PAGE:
Review: Pioneer DJ CDJ-3000 – Mixdown Magazine

Words from Sam McNiece

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Pioneer DJ, the industry leader in professional digital DJ equipment, is back better than ever with the biggest and baddest CDJ-3000. If you’ve played in a club recently, you may have seen one of these in the wild and been stunned by the larger screen and additional buttons and settings available.

For the uninitiated or unaware, Pioneer DJ equipment is the industry standard with basically every club, festival, and venue having DJs using their equipment. Intrinsically, a CDJ is an audio player that allows you to select and play audio files from USBs, CDs, and SD cards. The magic happens with the ability to manipulate the pitch (speed) of the track to match the music that is already playing, but we are past that being a new feature and Pioneer DJ have constantly added new features to their devices in the past. 28 years since the original CDJs were released.

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In a weird twist, this CDJ is actually the first of its namesake to not have a physical CD slot. Usually for other Pioneer DJ products that lack a CD port (namely the XDJ series) they have deviated from using their main CDJ product name, but not anymore. CDs are simply a fragment of past generations of DJing, with USB and SD cards being the format of choice as they are easier to transport and extremely more flexible to play.

Focusing on the important areas of the hardware, Pioneer DJ has updated the jogwheel, making it smoother to operate, reducing latency in use, and adding a new LCD screen in the center that displays album art for the track you’re playing. a playhead representation (for the scratch DJ) along with beat sync mode and settings. This is a neat touch that gives you access to information about what’s happening on the deck when you use the touchscreen to search for clues.

Speaking of the touchscreen, it’s also received a huge upgrade, literally. The nine-inch full color HD LCD touch screen is bigger, brighter and more functional than ever. Track selection can be done on the touchscreen as there’s plenty of room for it, even with my big fingers, and the encoder on the right hand side of the screen is still there for precision scrolling and selection as well. The interface has been redesigned with all the navigation options at the top of the screen where you move from left to right from source selection, through menus, to track selection. When selecting tracks there is now an option for font size and to display the full waveform while in the browser, making this their most accessible CDJ yet.

With the larger screen, Pioneer DJ has added a master waveform on top that displays the waveform from the master player in real time. This feature is a great advantage allowing you to see what is happening not only on the loaded track but also on a loaded track on another deck at the same time to match the beat and allow for smoother mixes as you know when the next track will drop. or it will go into a breakdown.

Key Sync is one of the new features offered by this media player that allows you to change the key of the track to match the key of the master track (the track that is already playing). You can even pitch the track up and down almost a full octave independently to create harmony or dissonance if you know what you’re doing, allowing all your tracks to be in tune (or out of tune).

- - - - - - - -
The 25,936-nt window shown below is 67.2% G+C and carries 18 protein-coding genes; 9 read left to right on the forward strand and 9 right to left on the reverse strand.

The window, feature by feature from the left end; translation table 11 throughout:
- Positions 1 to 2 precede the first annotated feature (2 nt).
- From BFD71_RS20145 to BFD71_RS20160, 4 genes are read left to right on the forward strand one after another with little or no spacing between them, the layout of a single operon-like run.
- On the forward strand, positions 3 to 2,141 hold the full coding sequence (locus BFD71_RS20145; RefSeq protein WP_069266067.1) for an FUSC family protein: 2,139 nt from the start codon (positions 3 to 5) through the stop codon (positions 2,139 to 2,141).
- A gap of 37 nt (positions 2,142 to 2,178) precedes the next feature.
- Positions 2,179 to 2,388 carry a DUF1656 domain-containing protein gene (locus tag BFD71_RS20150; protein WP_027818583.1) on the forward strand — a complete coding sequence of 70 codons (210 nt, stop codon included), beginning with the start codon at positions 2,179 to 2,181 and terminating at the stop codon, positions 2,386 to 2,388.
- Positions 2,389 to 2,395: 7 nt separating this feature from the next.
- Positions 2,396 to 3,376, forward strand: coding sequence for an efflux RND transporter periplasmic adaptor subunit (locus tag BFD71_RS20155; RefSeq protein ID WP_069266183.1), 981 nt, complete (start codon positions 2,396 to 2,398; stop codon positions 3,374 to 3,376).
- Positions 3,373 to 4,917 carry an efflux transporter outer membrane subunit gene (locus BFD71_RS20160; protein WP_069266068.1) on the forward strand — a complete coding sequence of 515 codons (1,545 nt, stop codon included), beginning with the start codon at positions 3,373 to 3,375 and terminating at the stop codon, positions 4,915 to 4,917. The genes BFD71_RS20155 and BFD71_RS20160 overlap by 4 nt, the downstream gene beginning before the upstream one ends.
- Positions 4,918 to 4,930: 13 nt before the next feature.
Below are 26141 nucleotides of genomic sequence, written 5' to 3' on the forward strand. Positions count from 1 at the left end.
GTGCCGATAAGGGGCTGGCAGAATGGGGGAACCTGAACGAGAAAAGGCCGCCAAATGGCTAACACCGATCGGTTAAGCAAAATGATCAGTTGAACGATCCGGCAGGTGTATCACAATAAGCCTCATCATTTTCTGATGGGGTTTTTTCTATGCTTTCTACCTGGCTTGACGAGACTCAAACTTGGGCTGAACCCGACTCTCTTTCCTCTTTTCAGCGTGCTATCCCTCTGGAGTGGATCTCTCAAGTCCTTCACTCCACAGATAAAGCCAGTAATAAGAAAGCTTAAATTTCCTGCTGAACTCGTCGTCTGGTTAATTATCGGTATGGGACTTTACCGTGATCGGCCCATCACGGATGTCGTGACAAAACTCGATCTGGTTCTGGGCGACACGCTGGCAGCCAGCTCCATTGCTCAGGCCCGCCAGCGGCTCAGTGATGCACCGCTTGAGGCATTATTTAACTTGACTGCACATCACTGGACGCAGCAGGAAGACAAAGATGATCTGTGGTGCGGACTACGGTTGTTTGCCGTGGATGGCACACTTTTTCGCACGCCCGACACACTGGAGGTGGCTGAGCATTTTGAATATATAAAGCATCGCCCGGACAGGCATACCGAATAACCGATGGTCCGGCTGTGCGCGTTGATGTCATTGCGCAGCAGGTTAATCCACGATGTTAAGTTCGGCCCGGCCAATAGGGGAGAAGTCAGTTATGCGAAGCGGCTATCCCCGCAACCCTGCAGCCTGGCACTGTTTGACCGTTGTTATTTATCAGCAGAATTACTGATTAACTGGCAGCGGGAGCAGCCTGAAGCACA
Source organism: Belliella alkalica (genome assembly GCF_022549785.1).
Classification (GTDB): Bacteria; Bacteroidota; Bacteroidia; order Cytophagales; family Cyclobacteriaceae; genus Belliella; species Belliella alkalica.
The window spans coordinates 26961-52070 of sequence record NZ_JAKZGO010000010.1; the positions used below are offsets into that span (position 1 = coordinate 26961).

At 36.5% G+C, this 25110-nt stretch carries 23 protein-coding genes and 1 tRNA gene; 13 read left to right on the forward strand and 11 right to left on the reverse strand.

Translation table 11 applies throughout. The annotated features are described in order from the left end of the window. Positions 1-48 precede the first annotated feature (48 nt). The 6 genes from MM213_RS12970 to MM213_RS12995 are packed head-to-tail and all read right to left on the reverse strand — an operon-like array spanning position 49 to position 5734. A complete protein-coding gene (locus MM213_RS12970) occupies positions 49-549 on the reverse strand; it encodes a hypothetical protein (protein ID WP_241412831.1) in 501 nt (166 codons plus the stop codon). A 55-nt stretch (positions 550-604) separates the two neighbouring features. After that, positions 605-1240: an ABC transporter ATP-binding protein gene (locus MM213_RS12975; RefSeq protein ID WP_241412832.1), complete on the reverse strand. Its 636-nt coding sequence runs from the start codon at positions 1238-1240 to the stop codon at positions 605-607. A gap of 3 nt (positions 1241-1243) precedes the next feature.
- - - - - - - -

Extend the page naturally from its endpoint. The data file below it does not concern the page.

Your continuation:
Pioneer DJ’s new tweaks and improvements to the CDJ aren’t just on the surface level, they’ve also added a new microprocessor unit (MPU) that makes its processing power rival the newest smartphones. This extra power allows for smoother performance, especially when it comes to track loading and playlist scrolling, which is as fluid as it gets.

In addition to this, all internal audio processing is done at 32bit/96kHz, regardless of the audio quality of the source material. This enhancement hides artifacts that might be present using its new key shift feature on lossy mp3 files, for example, and provides a better sounding experience when using the master tempo setting.

Although there are a range of new features, people familiar with Pioneer DJ’s CDJ range will feel right at home with this deck. There may be a slight learning curve as some features have been moved, but the overall functionality remains the same. There are more hot cue buttons on the CDJ-3000 that are arranged from left to right below the touch screen, a new eight-beat loop button next to the standard four-beat loop, plus new beat jump buttons that let you allow you to move forward or backward. back in time a specified number of beats. The play and cue buttons, which often get a bit of wear and tear, have been upgraded to be more durable, which is a plus for any owner of this device.

Pioneer DJ has also introduced a new feature exclusive to the CDJ-3000, aptly named CloudDirectPlay, which allows you to stream your music from Dropbox directly to the device. To set this up, you’ll still need to carry a USB with an authentication key that will unlock your cloud-based DJ library via rekordbox.

With all these new tweaks and updates, Pioneer DJ has outdone itself with a long overdue update. Faster response times when searching and loading tracks make using the device smoother, and the new jogwheel along with hot cue buttons let you use the device more precisely to mix up a storm (or a train wreck, for that matter). don’t judge here!).

All in all, Pioneer DJ’s CDJ-3000 is an excellent new industry standard that will proliferate in clubs, pubs and festivals for years to come. With rock-solid performance and high-quality construction, this media player is the product to beat and will continue to perform for years to come.

Head over to Pioneer DJ for more information. For local inquiries, each to Jands.

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